Rock veteran says he's "scared stiff" of his collaboration with the Cincinnati Ballet.
Frampton will provide music for the production, which will be performed three times on April 26-27 at the city's Aronoff Center for the Arts. Two of the show's segments will be choreographed to existing Frampton songs -- with Frampton and his band playing live -- while a third section will feature a new piece of music he's composing with regular collaborator Gordon Kennedy.
"We've been working on this for the last month, and we're about three-quarters of the way through the 20 minutes," Frampton tells Billboard. "I love dance. I love ballet. All my girls went through that, so, yeah, I'm very excited about it."
Frampton also acknowledges that he's "scared stiff" about the ballet project -- but in a good way. "I like things to scare me a little," he says. "It's always good to do stuff that just push the envelope for you. I'm just looking to stretch myself. It's on my way to film music, hopefully, one day when I don't want to go on tour -- but I still want to. I still have that passion."
Frampton says the Cincinnati performances will be filmed, and there's some talk that it may be performed by other ballet companies in the future. Meanwhile, he's thinking about putting the new music out as an EP in the spring, which may be a model for his future releases as well. "I don't know whether 'album' is a word we can use anymore," he notes. "I think the next thing I do will probably be something like an EP -- four, five, six tracks that will come out right before we go on tour next spring. That seems to be the way to do it now, rather than taking a long time and making a full album."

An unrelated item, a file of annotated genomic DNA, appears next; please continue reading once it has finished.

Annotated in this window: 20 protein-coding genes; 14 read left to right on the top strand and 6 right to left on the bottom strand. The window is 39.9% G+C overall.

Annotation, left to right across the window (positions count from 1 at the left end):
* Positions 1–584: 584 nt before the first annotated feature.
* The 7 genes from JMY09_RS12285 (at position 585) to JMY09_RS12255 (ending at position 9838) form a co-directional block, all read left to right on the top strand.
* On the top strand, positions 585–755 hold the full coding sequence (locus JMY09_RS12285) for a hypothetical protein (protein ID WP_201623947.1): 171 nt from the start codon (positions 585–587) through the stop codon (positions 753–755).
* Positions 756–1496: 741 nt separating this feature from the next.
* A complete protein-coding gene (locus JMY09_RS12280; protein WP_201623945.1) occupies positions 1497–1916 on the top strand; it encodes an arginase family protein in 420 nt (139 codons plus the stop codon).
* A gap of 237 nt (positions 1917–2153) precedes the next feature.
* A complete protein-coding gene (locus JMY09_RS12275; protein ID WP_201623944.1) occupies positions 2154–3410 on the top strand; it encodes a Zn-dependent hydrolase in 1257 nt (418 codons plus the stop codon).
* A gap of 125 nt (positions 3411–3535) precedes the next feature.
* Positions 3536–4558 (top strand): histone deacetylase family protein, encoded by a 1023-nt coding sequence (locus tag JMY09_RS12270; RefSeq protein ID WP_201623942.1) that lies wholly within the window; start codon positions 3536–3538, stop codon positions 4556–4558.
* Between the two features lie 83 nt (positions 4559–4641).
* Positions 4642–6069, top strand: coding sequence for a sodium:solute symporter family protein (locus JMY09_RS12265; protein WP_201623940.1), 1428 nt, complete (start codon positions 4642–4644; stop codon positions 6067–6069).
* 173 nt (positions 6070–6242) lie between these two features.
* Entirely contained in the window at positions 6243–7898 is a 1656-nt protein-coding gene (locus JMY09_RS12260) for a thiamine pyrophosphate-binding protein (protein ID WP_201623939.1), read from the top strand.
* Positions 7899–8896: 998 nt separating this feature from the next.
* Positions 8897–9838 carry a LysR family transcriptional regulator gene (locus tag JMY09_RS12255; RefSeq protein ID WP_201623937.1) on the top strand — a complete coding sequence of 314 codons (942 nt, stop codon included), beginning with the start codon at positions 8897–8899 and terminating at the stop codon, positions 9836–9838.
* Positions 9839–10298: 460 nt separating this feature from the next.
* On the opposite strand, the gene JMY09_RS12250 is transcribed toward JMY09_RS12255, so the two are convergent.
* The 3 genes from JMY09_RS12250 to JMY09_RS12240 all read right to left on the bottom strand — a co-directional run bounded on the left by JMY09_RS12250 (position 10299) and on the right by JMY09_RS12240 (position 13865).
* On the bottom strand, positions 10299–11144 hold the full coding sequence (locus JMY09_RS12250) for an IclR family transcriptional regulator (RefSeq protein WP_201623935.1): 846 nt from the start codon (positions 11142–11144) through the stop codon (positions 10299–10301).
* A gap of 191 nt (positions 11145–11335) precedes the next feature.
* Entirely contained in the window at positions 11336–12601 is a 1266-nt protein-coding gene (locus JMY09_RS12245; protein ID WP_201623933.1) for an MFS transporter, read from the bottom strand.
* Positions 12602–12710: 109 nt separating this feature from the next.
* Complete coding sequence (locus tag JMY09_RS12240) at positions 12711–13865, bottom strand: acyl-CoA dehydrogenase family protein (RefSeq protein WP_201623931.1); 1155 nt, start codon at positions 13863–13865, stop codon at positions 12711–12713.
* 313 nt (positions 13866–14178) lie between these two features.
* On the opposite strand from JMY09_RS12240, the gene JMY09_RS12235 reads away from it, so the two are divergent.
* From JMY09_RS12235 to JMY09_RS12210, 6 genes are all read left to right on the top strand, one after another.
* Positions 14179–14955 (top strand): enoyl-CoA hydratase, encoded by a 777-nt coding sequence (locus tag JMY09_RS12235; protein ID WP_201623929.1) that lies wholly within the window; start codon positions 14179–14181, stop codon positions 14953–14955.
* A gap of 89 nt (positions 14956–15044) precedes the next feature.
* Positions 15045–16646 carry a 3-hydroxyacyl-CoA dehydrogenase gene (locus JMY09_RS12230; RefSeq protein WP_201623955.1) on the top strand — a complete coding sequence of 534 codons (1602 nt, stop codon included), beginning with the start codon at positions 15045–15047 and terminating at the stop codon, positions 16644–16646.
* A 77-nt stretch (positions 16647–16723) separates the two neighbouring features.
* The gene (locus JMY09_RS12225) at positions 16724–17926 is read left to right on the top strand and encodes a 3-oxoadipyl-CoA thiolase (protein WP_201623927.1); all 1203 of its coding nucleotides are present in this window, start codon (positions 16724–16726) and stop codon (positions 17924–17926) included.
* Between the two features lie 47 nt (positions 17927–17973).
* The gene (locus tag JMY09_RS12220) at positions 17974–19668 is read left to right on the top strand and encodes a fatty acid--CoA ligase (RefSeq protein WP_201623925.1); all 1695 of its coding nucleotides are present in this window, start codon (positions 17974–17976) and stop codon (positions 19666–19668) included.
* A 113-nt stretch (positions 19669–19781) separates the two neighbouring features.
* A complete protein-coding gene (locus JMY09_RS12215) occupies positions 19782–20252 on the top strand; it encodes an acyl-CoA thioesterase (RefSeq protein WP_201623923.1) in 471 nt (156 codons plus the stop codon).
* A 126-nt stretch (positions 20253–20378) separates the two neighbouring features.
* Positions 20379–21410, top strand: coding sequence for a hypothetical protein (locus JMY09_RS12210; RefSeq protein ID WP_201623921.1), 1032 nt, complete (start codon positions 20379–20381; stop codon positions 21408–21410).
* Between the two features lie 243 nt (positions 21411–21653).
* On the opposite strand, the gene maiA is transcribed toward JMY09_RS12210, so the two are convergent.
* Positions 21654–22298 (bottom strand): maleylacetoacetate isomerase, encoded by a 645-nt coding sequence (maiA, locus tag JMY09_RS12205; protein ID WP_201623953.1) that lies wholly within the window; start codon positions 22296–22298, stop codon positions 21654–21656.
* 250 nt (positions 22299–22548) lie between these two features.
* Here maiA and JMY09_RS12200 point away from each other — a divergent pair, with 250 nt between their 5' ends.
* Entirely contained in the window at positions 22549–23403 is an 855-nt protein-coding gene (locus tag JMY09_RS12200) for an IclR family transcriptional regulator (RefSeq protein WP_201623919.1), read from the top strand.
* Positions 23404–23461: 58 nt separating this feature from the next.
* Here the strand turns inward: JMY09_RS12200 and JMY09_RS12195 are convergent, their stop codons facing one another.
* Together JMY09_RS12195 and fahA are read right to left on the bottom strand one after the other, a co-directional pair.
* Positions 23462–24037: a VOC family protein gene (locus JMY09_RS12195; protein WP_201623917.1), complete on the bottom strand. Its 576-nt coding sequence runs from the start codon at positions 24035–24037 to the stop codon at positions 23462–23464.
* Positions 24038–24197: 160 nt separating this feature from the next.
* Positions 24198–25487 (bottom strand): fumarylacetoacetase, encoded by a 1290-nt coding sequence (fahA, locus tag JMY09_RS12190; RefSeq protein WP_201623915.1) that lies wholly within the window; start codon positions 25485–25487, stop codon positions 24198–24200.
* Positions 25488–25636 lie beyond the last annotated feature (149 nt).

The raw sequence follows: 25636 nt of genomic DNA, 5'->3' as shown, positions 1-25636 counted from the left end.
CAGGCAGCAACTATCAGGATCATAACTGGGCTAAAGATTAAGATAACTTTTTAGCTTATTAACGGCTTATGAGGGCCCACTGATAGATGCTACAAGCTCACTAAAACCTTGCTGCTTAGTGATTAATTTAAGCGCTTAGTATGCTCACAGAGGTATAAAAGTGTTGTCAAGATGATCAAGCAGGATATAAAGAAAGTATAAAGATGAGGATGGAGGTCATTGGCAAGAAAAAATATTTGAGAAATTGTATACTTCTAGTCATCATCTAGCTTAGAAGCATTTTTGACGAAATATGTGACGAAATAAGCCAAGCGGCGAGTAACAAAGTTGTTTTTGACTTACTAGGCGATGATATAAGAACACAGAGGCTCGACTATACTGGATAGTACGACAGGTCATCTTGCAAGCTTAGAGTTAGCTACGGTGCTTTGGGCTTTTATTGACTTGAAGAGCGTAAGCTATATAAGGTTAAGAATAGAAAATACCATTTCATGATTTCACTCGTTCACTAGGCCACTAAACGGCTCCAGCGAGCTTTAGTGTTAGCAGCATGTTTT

Frampton does have a full album, and then some, coming soon, however. On Nov. 13 he releases "FCA! 35 Tour: An Evening with Peter Frampton" as both a double DVD/Blu-ray culled from his "Frampton Comes Alive!" tour shows in Milwaukee and New York City, as well as a triple-CD that includes his performance of the album in its entirety as well as other songs from throughout Frampton's career. For the latter, Frampton went through recordings of all 116 shows he did during 2011-20012, which he says was no easy feat.
"We had about 38 (shows) we felt were good or great," Frampton explains. "I started there...and there were a couple of the highlighted ones that I wasn't feeling, so I started to go where no man has gone before, into the entire 116. It was a lengthy process, but I'm so thrilled I did it. I really am. That's just me; I can't leave a stone unturned. I felt, 'If I just listen to one more night of 'All I Wanna Be,' I'll find the one that I really think is something special.' I've done that before on various live things I've done, and it seems to work for me, so why not?"